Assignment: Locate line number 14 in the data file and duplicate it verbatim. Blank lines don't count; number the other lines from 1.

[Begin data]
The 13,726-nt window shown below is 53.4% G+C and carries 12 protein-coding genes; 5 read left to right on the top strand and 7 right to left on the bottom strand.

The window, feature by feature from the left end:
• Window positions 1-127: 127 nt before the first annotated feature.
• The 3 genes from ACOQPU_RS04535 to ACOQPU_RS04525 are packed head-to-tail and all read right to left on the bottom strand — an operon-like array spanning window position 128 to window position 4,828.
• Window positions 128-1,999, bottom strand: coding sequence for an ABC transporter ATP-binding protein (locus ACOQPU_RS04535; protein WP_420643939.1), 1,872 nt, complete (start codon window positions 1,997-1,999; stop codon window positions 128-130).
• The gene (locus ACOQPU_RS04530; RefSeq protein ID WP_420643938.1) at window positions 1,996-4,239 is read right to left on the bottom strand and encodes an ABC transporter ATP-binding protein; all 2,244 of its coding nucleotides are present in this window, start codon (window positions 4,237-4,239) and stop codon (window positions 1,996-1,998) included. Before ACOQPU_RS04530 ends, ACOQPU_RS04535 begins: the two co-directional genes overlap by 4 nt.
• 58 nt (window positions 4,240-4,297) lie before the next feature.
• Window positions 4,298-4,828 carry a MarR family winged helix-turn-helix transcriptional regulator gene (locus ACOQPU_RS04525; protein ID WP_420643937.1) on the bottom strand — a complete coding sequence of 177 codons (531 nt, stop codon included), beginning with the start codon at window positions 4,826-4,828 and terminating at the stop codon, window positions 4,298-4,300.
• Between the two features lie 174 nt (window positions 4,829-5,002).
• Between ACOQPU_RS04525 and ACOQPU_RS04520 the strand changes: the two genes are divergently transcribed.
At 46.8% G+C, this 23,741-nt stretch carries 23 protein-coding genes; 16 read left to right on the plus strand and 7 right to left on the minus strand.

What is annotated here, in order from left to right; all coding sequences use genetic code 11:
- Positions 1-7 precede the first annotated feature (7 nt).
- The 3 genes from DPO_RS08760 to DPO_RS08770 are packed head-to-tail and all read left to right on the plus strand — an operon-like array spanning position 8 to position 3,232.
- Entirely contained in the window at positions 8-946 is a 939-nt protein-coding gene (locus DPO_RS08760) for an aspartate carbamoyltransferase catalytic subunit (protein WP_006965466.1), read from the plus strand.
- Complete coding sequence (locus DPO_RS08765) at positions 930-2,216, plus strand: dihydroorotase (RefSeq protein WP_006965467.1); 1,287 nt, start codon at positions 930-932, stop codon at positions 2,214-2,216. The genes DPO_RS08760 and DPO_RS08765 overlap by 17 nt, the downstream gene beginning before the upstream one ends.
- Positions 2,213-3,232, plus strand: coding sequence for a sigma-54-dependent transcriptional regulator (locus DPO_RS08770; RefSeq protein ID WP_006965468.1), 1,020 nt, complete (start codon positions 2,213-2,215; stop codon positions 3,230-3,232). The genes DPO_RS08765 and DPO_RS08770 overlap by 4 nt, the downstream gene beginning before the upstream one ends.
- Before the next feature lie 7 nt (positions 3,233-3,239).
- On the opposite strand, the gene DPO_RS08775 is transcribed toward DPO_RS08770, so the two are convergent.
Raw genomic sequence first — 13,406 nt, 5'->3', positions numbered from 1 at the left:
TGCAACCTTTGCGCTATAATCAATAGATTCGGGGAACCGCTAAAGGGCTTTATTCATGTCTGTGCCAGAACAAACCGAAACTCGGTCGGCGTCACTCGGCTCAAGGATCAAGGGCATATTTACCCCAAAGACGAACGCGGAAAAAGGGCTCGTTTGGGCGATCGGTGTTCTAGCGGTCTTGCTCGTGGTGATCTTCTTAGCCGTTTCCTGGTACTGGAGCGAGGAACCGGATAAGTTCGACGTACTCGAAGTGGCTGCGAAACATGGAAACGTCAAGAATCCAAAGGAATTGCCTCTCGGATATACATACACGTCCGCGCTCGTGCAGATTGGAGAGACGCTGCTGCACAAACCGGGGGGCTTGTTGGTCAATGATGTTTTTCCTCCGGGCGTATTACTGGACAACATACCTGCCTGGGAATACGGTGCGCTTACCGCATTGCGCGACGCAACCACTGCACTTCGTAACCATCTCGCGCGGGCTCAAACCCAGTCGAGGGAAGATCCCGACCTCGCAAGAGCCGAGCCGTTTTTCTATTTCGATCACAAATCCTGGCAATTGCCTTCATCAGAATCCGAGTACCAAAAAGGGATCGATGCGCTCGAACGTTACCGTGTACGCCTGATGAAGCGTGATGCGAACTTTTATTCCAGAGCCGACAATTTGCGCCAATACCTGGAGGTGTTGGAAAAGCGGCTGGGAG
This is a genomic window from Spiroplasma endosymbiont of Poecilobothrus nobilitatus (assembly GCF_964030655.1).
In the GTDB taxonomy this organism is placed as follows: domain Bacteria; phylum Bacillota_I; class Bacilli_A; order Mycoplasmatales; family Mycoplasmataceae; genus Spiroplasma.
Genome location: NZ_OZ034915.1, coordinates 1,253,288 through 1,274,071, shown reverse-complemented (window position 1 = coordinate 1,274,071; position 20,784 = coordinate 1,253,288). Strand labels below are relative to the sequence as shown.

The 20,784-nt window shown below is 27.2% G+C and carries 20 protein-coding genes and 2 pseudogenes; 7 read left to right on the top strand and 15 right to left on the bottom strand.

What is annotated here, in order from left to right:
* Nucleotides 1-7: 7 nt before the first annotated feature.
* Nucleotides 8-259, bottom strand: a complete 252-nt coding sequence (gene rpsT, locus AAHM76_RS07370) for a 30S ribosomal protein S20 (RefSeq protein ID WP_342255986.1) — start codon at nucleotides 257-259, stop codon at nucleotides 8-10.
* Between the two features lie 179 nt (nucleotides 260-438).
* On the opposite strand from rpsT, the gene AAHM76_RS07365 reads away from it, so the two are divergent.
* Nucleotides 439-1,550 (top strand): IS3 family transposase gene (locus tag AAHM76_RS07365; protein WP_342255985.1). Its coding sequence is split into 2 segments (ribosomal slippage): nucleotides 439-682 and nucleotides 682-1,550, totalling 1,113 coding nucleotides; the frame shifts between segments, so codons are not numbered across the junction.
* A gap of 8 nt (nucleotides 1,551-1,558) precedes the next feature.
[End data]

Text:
- The 3 genes from DPO_RS08760 to DPO_RS08770 are packed head-to-tail and all read left to right on the plus strand — an operon-like array spanning position 8 to position 3,232.